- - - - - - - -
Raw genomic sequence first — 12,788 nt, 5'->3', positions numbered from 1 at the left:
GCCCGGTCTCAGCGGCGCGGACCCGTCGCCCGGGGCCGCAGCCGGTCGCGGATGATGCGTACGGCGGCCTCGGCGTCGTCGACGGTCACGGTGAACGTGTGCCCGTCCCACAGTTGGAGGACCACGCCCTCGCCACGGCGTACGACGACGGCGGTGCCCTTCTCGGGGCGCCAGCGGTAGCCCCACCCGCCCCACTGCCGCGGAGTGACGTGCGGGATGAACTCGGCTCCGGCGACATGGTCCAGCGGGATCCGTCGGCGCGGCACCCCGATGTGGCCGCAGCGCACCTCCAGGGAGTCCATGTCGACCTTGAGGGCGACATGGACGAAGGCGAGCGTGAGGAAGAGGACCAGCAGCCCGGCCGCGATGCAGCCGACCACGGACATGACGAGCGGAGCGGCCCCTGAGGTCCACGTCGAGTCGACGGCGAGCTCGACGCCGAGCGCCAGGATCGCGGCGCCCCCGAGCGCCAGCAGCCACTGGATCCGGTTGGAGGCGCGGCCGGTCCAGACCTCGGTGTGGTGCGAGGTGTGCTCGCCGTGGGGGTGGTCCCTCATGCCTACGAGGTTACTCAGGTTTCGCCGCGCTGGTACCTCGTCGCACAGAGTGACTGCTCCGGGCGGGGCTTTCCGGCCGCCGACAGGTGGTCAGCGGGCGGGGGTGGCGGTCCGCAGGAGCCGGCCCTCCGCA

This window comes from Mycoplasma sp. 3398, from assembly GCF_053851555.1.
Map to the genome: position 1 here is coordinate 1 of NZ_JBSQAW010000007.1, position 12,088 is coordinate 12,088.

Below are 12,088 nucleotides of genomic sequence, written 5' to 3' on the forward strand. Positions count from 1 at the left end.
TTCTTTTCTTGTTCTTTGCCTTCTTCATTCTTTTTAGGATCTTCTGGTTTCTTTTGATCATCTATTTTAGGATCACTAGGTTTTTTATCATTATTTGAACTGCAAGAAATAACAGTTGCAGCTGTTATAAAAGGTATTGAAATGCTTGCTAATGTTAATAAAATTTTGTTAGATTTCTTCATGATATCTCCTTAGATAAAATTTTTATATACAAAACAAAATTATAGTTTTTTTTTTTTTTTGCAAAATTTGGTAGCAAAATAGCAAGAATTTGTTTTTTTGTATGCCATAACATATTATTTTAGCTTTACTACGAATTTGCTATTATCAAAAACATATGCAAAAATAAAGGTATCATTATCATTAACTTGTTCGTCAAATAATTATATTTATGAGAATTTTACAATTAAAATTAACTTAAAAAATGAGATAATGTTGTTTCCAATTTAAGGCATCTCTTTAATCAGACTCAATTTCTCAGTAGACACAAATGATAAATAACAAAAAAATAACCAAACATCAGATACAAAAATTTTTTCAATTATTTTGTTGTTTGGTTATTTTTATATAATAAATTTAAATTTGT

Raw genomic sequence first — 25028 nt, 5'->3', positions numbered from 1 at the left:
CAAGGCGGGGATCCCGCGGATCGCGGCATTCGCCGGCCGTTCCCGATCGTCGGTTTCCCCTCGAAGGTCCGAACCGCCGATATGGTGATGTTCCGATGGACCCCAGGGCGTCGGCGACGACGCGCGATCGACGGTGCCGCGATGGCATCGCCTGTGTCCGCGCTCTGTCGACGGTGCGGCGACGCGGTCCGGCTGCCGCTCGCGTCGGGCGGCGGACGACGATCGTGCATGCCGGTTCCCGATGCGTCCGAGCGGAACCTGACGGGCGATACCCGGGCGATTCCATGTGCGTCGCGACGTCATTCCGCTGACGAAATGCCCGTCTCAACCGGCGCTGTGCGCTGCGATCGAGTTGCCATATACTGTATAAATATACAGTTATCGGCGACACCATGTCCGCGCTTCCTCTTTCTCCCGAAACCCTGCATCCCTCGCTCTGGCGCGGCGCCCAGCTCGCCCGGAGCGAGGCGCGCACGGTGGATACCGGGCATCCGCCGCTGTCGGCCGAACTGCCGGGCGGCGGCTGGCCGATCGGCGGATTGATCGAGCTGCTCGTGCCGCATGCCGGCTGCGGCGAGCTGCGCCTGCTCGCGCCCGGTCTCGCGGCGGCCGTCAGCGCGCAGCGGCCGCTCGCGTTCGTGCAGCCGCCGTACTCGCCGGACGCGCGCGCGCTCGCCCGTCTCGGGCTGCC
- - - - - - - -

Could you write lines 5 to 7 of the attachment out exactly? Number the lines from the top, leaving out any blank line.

Below are 12,088 nucleotides of genomic sequence, written 5' to 3' on the forward strand. Positions count from 1 at the left end.
TTCTTTTCTTGTTCTTTGCCTTCTTCATTCTTTTTAGGATCTTCTGGTTTCTTTTGATCATCTATTTTAGGATCACTAGGTTTTTTATCATTATTTGAACTGCAAGAAATAACAGTTGCAGCTGTTATAAAAGGTATTGAAATGCTTGCTAATGTTAATAAAATTTTGTTAGATTTCTTCATGATATCTCCTTAGATAAAATTTTTATATACAAAACAAAATTATAGTTTTTTTTTTTTTTTGCAAAATTTGGTAGCAAAATAGCAAGAATTTGTTTTTTTGTATGCCATAACATATTATTTTAGCTTTACTACGAATTTGCTATTATCAAAAACATATGCAAAAATAAAGGTATCATTATCATTAACTTGTTCGTCAAATAATTATATTTATGAGAATTTTACAATTAAAATTAACTTAAAAAATGAGATAATGTTGTTTCCAATTTAAGGCATCTCTTTAATCAGACTCAATTTCTCAGTAGACACAAATGATAAATAACAAAAAAATAACCAAACATCAGATACAAAAATTTTTTCAATTATTTTGTTGTTTGGTTATTTTTATATAATAAATTTAAATTTGT

Raw genomic sequence first — 25028 nt, 5'->3', positions numbered from 1 at the left: